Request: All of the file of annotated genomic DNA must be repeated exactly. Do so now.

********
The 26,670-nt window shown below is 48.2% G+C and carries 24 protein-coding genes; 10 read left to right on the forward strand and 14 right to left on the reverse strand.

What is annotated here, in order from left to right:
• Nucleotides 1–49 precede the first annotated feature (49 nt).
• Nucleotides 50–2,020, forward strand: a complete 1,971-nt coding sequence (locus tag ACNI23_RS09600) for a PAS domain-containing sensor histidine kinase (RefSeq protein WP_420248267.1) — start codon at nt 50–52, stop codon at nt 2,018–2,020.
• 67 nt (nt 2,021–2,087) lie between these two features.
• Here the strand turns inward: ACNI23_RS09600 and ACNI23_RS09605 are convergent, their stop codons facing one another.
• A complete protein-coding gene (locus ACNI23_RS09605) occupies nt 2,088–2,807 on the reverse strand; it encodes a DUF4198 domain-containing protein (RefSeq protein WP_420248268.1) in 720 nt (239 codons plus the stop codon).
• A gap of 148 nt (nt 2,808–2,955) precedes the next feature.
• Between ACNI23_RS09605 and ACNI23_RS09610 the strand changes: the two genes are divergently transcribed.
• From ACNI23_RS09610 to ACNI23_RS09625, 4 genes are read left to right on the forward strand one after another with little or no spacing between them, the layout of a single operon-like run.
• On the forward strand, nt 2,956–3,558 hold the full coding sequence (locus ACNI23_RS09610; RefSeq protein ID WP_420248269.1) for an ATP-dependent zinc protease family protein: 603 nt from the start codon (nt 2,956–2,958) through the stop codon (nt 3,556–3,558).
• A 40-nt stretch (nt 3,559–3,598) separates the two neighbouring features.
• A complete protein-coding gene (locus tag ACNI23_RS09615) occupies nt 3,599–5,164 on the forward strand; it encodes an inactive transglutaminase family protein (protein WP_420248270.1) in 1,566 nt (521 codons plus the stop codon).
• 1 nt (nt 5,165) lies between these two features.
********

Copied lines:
The 26,670-nt window shown below is 48.2% G+C and carries 24 protein-coding genes; 10 read left to right on the forward strand and 14 right to left on the reverse strand.

What is annotated here, in order from left to right:
• Nucleotides 1–49 precede the first annotated feature (49 nt).
• Nucleotides 50–2,020, forward strand: a complete 1,971-nt coding sequence (locus tag ACNI23_RS09600) for a PAS domain-containing sensor histidine kinase (RefSeq protein WP_420248267.1) — start codon at nt 50–52, stop codon at nt 2,018–2,020.
• 67 nt (nt 2,021–2,087) lie between these two features.
• Here the strand turns inward: ACNI23_RS09600 and ACNI23_RS09605 are convergent, their stop codons facing one another.
• A complete protein-coding gene (locus ACNI23_RS09605) occupies nt 2,088–2,807 on the reverse strand; it encodes a DUF4198 domain-containing protein (RefSeq protein WP_420248268.1) in 720 nt (239 codons plus the stop codon).
• A gap of 148 nt (nt 2,808–2,955) precedes the next feature.
• Between ACNI23_RS09605 and ACNI23_RS09610 the strand changes: the two genes are divergently transcribed.
• From ACNI23_RS09610 to ACNI23_RS09625, 4 genes are read left to right on the forward strand one after another with little or no spacing between them, the layout of a single operon-like run.
• On the forward strand, nt 2,956–3,558 hold the full coding sequence (locus ACNI23_RS09610; RefSeq protein ID WP_420248269.1) for an ATP-dependent zinc protease family protein: 603 nt from the start codon (nt 2,956–2,958) through the stop codon (nt 3,556–3,558).
• A 40-nt stretch (nt 3,559–3,598) separates the two neighbouring features.
• A complete protein-coding gene (locus tag ACNI23_RS09615) occupies nt 3,599–5,164 on the forward strand; it encodes an inactive transglutaminase family protein (protein WP_420248270.1) in 1,566 nt (521 codons plus the stop codon).
• 1 nt (nt 5,165) lies between these two features.